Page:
Public Art and Resilience Planning

A neighborhood in New Orleans, badly damaged after Hurricane Katrina, is providing a test bed for an innovative new approach to urban planning.

1 minute read

December 9, 2019, 8:00 AM PST

By James Brasuell @CasualBrasuell

New Orleans, Louisiana

The Gentilly Terrace and Gardens in New Orleans, pictured in 2011. | Infrogmation of New Orleans / Flickr

"In 2015, grant writers in New Orleans decided that art should be part of resilience planning," reports Zoe Sullivan.

That decision was connected to work on a competitive Housing and Urban Development Department (HUD) grant to support the planning and water-management infrastructure for the Gentilly Resilience District," according to Sullivan. "In 2016, New Orleans was one of 13 communities to win a $141 million grant in the National Disaster Resilience Competition organized by HUD and the Rockefeller Foundation."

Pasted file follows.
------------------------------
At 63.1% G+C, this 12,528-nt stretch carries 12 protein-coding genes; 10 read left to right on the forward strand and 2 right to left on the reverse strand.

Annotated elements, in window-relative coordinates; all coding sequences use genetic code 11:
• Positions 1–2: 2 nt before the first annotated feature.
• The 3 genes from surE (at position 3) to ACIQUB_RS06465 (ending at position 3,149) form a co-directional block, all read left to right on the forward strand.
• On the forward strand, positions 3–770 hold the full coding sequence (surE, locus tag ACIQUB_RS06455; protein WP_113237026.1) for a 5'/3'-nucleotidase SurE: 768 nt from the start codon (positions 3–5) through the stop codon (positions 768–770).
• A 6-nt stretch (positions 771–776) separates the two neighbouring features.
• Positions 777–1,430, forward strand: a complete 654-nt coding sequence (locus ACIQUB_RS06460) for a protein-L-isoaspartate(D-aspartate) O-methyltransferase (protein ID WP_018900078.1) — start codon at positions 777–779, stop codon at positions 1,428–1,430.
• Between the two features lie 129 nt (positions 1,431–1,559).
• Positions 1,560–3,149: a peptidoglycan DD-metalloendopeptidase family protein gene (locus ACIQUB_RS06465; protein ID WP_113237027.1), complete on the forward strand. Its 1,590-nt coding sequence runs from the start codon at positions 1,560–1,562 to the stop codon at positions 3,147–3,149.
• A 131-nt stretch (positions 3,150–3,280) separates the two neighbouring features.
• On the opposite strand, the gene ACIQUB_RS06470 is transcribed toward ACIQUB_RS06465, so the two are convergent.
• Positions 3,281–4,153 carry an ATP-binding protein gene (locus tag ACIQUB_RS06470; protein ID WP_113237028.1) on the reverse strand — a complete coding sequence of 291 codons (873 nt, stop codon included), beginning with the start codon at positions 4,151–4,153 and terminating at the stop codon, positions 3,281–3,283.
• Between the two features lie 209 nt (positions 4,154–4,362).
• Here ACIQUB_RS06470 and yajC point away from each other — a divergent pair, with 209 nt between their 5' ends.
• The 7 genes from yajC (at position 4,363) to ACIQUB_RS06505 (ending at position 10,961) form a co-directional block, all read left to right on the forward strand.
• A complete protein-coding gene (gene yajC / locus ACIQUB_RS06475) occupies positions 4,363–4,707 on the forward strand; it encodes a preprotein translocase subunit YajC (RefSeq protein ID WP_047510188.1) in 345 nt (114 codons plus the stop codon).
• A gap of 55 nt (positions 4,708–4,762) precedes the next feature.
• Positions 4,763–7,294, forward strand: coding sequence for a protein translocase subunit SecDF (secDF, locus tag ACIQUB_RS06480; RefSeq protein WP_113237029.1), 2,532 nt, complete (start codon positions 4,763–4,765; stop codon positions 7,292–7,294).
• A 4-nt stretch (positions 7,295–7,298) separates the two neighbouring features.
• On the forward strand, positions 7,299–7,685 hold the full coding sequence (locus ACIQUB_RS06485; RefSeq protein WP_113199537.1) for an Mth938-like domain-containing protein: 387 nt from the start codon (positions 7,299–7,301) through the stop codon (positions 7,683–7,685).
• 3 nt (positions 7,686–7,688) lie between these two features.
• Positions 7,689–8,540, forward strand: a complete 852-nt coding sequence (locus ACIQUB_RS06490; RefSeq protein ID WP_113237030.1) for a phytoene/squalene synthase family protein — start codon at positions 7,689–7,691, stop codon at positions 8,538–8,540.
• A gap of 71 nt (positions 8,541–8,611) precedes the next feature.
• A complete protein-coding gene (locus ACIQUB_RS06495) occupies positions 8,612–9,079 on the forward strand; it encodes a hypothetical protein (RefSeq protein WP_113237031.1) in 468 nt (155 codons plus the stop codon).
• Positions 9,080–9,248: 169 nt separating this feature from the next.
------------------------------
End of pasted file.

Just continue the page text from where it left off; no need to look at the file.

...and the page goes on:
"The competition aimed to inspire and support cities working to make themselves more resilient to the impacts of climate change. Now, three years after the award was announced, the Arts Council of New Orleans is conducting trainings for artists who want to get involved in co-creating public art in the neighborhood."

Sullivan describes a lot more about how the grant money is being implemented, the philosophy behind art at a component of resilience planning, and some of the public art elements that have grown out of the effort to this point.

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